Monday, April 4, 2011

The Game of Things

My friends brought over a fun word game the other night: The Game of Things. One person picks a category card that describes "Things that...," and everyone writes her/his example to fit that category on individual slips of paper. The player who chose the card collects all of the slips and reads them aloud. Then the players guess, one by one, who wrote which example/answer, pondering and usually laughing over the appropriateness of each response.

One of the players at our table picked a category card that read something like, "Things that Will Keep You from Getting to Heaven." My smart friend Tina's response will stay with me for a long time: "A lack of good direction." Literally and figuratively, one needs good direction to get to Heaven, yes! That answer won my prize for memorable words--a mention in my blog! Woo hoo!

How would YOU answer this category with a double entendre: "Things that Move"? Or how about "Things that Slow People Down"?

Can you make up your own category that might lend itself to a profound double meaning? Try it; it's fun!

P.S. My answers to the above two proposed categories: "letters being typed into words" and "worn-out soles/souls."

Wednesday, March 23, 2011

Enlightened Eskimos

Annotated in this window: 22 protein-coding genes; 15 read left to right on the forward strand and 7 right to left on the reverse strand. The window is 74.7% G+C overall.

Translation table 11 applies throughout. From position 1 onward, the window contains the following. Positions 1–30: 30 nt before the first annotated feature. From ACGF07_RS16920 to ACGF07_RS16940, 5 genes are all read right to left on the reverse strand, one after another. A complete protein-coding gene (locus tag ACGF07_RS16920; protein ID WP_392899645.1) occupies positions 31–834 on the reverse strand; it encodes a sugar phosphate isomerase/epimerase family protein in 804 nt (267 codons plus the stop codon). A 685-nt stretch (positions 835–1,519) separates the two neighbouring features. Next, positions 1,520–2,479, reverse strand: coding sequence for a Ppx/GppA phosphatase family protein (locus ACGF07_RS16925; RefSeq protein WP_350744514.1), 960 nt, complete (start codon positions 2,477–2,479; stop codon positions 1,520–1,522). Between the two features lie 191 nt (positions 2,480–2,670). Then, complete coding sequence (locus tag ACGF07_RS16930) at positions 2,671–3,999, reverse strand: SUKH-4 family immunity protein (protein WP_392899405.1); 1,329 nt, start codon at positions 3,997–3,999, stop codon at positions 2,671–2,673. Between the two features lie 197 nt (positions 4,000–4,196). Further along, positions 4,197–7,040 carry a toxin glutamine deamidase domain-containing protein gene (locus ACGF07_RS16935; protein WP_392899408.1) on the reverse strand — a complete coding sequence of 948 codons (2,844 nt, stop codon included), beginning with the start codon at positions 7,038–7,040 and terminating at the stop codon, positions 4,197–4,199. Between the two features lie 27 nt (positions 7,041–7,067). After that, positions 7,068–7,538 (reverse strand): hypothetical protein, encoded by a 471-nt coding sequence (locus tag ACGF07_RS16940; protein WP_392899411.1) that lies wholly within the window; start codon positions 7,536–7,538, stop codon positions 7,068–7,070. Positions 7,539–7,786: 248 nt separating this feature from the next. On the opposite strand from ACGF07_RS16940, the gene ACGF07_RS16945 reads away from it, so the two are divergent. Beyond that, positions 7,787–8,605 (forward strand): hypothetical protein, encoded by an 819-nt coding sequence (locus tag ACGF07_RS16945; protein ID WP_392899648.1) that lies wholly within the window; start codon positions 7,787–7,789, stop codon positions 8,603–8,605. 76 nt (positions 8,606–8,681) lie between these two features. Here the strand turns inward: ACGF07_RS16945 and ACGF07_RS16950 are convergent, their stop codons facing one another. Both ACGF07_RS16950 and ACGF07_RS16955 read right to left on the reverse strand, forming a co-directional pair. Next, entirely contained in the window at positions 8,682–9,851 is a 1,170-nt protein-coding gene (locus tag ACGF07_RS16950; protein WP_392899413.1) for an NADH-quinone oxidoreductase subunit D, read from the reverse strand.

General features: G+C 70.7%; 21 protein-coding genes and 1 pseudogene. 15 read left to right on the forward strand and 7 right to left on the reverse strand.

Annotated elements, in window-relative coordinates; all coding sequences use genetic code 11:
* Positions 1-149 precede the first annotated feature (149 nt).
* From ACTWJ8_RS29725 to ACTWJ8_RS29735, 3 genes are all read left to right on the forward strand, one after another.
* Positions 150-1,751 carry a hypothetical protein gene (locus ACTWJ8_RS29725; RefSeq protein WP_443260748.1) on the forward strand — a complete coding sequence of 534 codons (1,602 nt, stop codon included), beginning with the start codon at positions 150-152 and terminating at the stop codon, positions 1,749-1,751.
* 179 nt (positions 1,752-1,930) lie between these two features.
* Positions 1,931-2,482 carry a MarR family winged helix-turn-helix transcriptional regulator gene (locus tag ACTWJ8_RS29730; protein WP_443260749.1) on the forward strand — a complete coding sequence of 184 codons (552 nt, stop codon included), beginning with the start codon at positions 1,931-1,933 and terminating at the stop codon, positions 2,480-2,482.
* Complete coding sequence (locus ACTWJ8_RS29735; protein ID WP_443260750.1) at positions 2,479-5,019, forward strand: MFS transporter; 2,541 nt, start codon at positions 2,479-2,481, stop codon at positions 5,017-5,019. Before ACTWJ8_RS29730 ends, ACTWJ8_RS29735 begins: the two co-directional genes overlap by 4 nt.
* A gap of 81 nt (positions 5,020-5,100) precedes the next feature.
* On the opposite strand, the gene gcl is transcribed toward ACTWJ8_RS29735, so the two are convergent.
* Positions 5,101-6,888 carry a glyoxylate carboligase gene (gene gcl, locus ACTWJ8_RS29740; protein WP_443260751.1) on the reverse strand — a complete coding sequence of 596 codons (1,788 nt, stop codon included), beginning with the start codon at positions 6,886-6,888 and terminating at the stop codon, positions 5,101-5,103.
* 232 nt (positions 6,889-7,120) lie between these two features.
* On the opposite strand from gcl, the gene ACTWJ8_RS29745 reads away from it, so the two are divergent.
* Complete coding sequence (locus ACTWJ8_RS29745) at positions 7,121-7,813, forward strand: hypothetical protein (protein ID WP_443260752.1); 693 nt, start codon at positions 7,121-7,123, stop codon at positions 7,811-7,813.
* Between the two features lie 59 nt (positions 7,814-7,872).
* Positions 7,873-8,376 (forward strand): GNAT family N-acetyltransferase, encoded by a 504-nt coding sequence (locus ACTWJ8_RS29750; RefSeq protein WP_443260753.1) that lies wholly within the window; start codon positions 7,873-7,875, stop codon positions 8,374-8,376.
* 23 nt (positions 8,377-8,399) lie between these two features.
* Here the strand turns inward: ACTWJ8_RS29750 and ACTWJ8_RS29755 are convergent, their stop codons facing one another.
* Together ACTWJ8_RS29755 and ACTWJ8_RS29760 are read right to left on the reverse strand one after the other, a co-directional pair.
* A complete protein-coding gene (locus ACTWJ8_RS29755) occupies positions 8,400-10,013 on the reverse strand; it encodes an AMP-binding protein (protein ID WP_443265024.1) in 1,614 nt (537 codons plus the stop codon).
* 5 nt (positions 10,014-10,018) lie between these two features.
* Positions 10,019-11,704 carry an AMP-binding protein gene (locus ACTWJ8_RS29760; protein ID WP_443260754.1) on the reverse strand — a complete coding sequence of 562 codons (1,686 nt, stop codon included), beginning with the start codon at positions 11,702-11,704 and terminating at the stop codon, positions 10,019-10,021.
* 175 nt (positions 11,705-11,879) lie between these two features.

"Perhaps they are not stars, but rather openings in heaven where the love of our lost ones pours through and shines down upon us to let us know they are happy." --Eskimo Proverb

I had read this proverb years ago, and then read it again today on a friend's Facebook page. (Who says that Facebook pages have no words of depth, huh?) I find this image of stars as openings in a temporarily black sky-cover so comforting. These words remind us that we cannot know Light except by contrast with Darkness, just as we cannot know Goodness without Badness, or Life without Death to outline it for us. We must therefore embrace, not fear, Night; for the twinkling stars that illuminate our visions could indeed be powered by the still-glowing soul sparks of those we miss during our darkest hours. The lost loved ones are thus never lost, but rather, like night lights to chase away nightmares and bring on sweet dreams. Like peep holes to heaven, the stars seen by wise Eskimos offer an opening to connect us with the universe itself.

I look at the night sky with awe and nostalgia, silently thanking my ancestors, both ancient and contemporary, for reminding me where they are, and where I will meet them someday. I'm hoping to form a brilliant new constellation with my beloved stars then....

Wednesday, March 9, 2011

New Vision

By Susan L. Lipson

If hindsight could play leapfrog
with current sight, we’d know
that what we saw as hurtful
was a chance for us to grow;
and what we saw as pain
would look like setting up a stage
for joys we’ll soon experience
once we get past our rage.
If hindsight took the foreground,
would we make the same mistakes?
Would we then notice our blessings,
and develop what it takes
to live, not just survive,
to see the lessons in each day,
to feel our will at work with God’s,
and our power as we pray?
If hindsight could play leapfrog
with current sight, we’d know
that faith expressed through ACTIONS
is the leap that helps us grow.